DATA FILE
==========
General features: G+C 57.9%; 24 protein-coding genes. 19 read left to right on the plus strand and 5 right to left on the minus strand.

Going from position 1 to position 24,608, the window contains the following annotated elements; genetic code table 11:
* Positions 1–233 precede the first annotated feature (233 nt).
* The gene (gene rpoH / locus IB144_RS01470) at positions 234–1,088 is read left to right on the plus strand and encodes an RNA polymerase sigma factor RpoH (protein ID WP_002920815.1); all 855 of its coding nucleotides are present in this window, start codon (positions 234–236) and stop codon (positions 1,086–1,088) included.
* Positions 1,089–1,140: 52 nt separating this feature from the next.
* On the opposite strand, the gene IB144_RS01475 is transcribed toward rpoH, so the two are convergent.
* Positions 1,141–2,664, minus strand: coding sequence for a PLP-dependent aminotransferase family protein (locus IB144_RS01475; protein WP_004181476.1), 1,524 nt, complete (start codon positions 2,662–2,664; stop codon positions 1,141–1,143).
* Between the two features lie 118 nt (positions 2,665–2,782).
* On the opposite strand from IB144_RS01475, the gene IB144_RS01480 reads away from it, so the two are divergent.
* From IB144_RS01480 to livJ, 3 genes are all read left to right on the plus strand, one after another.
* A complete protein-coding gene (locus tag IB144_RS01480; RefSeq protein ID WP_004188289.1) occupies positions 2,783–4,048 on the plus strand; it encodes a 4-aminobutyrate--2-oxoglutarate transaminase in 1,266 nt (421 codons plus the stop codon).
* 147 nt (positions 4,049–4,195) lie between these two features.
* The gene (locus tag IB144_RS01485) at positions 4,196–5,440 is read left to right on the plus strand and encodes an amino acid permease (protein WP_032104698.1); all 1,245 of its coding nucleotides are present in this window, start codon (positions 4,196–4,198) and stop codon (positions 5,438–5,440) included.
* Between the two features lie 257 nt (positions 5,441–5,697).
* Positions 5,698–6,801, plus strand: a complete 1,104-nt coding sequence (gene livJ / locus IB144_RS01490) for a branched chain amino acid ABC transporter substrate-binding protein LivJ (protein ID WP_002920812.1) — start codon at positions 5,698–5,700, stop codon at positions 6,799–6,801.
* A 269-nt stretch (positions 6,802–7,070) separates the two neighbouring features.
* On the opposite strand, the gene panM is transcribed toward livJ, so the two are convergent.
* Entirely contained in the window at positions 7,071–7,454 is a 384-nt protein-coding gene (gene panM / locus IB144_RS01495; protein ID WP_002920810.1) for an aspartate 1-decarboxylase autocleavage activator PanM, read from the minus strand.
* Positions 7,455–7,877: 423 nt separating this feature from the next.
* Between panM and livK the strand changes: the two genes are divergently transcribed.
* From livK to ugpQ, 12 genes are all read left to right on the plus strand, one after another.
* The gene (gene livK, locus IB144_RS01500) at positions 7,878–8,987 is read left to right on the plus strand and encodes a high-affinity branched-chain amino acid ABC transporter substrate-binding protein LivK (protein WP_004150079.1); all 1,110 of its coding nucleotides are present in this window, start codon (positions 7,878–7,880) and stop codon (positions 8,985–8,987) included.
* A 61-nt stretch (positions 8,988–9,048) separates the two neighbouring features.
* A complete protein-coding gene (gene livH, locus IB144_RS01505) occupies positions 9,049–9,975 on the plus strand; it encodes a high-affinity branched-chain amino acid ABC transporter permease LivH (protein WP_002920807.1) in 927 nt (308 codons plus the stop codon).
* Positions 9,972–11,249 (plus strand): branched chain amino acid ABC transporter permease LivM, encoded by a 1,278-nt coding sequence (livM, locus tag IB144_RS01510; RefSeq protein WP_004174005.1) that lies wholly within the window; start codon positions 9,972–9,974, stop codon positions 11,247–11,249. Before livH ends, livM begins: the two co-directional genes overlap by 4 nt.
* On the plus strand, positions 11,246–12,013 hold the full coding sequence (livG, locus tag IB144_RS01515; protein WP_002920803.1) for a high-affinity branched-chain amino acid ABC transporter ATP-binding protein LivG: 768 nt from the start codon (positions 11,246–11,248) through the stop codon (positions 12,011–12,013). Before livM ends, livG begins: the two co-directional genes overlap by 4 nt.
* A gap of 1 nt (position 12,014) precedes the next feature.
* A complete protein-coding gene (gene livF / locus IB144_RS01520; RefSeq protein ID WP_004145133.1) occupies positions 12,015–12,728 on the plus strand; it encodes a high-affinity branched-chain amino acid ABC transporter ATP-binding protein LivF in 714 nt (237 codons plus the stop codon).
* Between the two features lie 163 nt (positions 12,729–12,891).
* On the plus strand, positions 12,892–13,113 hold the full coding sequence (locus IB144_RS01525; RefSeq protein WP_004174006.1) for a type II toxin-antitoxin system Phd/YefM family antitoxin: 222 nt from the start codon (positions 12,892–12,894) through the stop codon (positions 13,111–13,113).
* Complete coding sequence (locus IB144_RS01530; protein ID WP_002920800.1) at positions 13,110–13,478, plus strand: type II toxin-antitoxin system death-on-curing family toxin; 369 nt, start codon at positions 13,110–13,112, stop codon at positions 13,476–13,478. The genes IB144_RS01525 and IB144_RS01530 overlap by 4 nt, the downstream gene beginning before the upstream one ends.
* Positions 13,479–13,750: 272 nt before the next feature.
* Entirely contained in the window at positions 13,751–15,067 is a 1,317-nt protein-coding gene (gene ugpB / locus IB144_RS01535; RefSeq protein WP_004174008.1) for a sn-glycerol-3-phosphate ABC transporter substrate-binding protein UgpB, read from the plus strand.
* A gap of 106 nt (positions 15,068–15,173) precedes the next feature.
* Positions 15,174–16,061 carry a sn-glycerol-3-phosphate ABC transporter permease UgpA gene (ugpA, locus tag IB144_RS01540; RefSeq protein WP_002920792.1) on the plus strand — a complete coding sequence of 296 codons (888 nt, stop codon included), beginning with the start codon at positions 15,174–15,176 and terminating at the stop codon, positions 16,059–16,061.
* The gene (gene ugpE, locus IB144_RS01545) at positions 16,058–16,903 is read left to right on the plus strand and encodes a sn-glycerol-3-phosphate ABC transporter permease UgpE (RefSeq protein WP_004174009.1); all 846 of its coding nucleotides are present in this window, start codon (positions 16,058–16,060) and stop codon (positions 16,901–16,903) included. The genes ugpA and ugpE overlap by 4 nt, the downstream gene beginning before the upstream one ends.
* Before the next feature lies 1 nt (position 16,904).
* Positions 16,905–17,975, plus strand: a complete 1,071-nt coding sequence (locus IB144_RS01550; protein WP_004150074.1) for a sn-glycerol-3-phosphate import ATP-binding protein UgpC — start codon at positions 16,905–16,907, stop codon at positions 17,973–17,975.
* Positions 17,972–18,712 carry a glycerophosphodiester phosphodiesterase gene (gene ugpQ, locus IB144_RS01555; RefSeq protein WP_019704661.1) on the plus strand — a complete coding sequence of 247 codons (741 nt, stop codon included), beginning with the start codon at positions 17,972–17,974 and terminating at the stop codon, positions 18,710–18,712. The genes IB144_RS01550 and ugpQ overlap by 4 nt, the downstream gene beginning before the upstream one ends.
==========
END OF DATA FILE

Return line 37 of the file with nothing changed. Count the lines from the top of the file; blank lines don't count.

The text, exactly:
* Before the next feature lies 1 nt (position 16,904).